Vero Beach and Shores differ on pace of lawsuit over water-sewer service territory

Vero Beach City Hall [Photo: Kaila Jones]

When Indian River Shores Mayor Brian Foley and Vero Beach Mayor Robbie Brackett met on Dec. 21 to discuss a pending federal antitrust lawsuit about Vero’s water-sewer territory, Brackett told Vero Beach 32963 he wanted to resolve this matter between the neighbors rapidly.

Two months later, Vero appears to want to slow-walk the case.

“One thing we agreed upon was to move as quickly as possible. They want to move the process along and so do we,” Brackett said back then, adding that Vero needs an answer to the questions about its service territory as soon as possible because the city is designing a new wastewater treatment plant, which sources say could cost $60 million to $80 million or more.

Indian River Shores says Vero’s claim to a perpetual water-sewer service territory is illegal, and the town’s legal team is on track to try the case in December. But Vero’s lawyers say they have a solid defense that will make for a winning case. Vero wants the trial set for Sept. 25, 2023, just days before the Shores must put Vero on notice as to whether or not the town will renew its October 2012 franchise agreement.

Vero and Indian River Shores filed a “Joint Proposed Scheduling Order” in U.S. District Court for the Southern District of Florida last Friday, reporting to the judge that the parties disagree on how the case should proceed, and even on who the parties should be.

“Both the Town and the City repeatedly acknowledged the importance of having this case resolved as promptly as possible. In particular, the City has stated on numerous occasions that it needs to know whether the Town will be a customer of essential wastewater services so that the City can adequately plan the construction of a new wastewater facility,” the Shores’ lawyers wrote to the federal court.

“The current Franchise Agreement between the Town and the City provides that the Town must provide notice to terminate or renegotiate by October 1, 2023. As such, the Town needs to have a clear understanding of its alternative supply services by that time.”

Vero’s lawyers countered, “There is no reason for an expedited track as the Town seeks solely an ‘advisory’ opinion by this court. It is important to the City to obtain a result in this action, as the City acknowledges its timeline to construct a new water reclamation facility and move the old one off the river in five years. However, this action is not for a breach of the franchise agreement between the parties, it is regarding the 1989 Agreement and relates to whether Indian River County must first obtain the City’s consent to serve the Town.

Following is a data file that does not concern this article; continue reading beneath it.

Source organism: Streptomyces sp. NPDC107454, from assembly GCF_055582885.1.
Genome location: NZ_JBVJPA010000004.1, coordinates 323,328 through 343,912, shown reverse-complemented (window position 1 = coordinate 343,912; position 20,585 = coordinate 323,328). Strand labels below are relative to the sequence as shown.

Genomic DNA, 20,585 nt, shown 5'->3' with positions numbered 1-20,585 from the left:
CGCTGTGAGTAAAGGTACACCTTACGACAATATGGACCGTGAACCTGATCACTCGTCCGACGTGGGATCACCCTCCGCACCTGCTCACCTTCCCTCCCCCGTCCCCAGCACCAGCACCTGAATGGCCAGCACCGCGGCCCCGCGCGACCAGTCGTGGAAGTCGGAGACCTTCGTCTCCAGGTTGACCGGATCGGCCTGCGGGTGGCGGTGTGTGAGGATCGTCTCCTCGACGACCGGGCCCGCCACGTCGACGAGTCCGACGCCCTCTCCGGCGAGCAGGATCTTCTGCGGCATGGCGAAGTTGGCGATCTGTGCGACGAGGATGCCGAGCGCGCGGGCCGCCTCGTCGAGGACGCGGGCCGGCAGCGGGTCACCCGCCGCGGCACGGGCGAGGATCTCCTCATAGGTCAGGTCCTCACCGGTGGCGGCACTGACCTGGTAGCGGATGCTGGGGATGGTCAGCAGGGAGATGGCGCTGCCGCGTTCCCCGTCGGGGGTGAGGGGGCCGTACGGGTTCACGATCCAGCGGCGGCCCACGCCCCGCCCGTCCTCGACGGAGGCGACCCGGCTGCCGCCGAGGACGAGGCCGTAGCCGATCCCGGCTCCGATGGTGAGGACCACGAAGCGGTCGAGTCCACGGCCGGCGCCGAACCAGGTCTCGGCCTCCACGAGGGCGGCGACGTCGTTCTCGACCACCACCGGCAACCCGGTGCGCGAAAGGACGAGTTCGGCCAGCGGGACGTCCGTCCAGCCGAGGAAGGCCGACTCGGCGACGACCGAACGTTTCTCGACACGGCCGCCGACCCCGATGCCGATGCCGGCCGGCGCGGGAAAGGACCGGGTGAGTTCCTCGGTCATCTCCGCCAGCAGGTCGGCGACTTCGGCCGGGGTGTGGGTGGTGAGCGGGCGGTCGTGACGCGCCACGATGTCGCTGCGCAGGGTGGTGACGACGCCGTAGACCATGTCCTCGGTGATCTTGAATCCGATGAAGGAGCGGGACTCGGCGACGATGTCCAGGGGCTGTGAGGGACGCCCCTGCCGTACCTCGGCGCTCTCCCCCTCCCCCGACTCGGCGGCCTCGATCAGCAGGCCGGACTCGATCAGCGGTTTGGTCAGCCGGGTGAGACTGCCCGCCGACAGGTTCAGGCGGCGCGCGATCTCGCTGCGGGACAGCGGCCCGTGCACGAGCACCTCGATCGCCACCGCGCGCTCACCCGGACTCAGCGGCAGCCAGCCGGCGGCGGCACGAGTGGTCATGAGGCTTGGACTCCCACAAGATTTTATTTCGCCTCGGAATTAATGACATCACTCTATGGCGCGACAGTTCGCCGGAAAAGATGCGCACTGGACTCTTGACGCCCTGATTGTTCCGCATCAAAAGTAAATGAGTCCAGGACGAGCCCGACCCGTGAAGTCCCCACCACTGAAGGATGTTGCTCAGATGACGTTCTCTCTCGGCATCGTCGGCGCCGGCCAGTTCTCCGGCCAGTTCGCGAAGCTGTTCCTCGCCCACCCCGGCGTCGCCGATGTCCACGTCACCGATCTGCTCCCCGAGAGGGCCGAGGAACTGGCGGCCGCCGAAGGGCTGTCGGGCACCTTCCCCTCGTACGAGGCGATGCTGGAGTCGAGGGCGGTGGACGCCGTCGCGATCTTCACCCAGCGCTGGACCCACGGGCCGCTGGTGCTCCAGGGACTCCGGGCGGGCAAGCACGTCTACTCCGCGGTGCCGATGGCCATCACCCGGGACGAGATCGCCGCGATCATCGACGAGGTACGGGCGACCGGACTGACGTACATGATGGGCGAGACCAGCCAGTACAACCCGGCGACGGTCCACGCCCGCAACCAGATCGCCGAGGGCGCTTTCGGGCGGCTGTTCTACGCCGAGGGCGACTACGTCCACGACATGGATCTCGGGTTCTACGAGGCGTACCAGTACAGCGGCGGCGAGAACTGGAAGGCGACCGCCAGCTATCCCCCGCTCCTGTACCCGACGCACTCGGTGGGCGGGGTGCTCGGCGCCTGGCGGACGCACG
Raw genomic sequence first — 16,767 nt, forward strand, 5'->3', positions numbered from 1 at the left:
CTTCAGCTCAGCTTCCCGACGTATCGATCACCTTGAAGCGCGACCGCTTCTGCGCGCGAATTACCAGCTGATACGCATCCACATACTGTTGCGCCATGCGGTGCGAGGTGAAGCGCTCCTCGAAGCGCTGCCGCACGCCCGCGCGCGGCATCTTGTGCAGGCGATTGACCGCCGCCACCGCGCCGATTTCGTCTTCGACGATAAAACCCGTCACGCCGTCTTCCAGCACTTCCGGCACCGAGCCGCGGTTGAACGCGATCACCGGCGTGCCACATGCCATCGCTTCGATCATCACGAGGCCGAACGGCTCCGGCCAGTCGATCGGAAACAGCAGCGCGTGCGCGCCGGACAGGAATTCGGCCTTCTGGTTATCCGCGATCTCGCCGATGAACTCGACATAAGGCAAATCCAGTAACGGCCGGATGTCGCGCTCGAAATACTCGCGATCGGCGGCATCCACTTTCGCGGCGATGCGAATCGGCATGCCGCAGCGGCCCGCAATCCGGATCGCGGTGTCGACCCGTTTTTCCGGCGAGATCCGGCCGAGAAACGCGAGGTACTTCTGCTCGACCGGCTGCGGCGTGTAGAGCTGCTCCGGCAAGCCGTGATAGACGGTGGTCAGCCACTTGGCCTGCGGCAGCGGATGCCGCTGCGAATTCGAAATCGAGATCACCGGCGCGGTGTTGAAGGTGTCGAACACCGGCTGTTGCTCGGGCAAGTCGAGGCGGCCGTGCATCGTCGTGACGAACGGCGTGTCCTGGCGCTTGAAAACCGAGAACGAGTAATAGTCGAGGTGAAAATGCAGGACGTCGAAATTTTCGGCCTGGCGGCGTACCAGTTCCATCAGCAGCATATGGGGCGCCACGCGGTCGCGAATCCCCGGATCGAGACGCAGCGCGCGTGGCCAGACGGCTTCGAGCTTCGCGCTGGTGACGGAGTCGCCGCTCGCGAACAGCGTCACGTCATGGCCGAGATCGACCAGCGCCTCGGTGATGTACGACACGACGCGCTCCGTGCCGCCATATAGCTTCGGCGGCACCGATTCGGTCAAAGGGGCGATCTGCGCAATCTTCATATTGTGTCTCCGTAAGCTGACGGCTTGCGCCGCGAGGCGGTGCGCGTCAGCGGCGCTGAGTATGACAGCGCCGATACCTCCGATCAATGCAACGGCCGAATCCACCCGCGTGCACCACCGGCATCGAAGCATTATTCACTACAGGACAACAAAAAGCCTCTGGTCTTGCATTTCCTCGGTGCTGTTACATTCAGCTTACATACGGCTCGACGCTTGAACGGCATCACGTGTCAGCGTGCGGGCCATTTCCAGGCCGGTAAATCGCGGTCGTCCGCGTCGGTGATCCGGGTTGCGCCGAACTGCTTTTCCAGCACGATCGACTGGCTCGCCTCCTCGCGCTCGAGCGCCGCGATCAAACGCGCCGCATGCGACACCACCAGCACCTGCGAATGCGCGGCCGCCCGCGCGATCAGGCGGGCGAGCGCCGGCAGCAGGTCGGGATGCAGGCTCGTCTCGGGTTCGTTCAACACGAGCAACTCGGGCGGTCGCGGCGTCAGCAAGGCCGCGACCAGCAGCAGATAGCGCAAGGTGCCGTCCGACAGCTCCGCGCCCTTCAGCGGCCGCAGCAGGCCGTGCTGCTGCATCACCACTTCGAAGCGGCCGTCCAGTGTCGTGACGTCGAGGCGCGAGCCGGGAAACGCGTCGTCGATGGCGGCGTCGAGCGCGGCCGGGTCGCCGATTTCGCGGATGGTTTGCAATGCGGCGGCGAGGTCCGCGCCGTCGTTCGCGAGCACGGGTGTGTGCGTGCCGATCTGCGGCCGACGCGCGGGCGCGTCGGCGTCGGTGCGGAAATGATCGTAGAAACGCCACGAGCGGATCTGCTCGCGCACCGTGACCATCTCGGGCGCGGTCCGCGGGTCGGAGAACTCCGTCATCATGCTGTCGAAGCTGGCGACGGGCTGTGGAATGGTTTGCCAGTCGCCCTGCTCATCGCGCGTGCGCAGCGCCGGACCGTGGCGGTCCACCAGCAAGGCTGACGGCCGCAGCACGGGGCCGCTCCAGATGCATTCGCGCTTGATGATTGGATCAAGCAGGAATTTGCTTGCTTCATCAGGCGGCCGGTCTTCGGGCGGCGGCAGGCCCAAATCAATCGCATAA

“The Agreement does not prohibit the Town from serving itself, nor from obtaining utility services from a private provider or another governmental agency/municipality. The City does not require an expedited answer to proceed with design of the new water reclamation facility and proceed with its construction and believes that the expedited Track for this litigation is not a necessity,” the city argued.

It seems Vero’s legal team is now at cross purposes with the popular mayor who has his sights on representing Indian River County in the Florida House of Representatives. Unless he loses the Republican primary for the House seat on Aug. 23, Brackett likely won’t be on the City Council after November when the case comes to trial.

The Shores wants the matter placed in Expedited Case Management because, as Brackett said, both parties want a quick resolution, but Vero told the court the city wants the case to plod along in Standard Case Management, but for the court to entertain Vero’s motion to dismiss, which could end the whole ordeal rather quickly if Vero prevails.

If the case goes forward, Vero wants Indian River County to be tossed into the mix as a party, further complicating the lawsuit – despite the county’s protestations that the legal dispute is clearly between the Shores and Vero only.

Indian River County and Vero were the two parties who signed the 1989 territorial agreement that the Shores is challenging on the grounds that it violates federal antitrust law. Indian River Shores was not a party to the agreement which carved out water-sewer utility territories, placing the town in Vero’s territory.

Vero says the town consented at the time, and that Vero’s water and sewer service facilitated the development that’s filled the town and county coffers with property tax dollars for decades.

Vero’s slow-walking of the case could amount to a multimillion-dollar game of chicken for Mayor Brian Foley and the Indian River Shores Town Council if the court does not see fit to provide the taxpayers of both Vero and the Shores a clear answer sooner than later.

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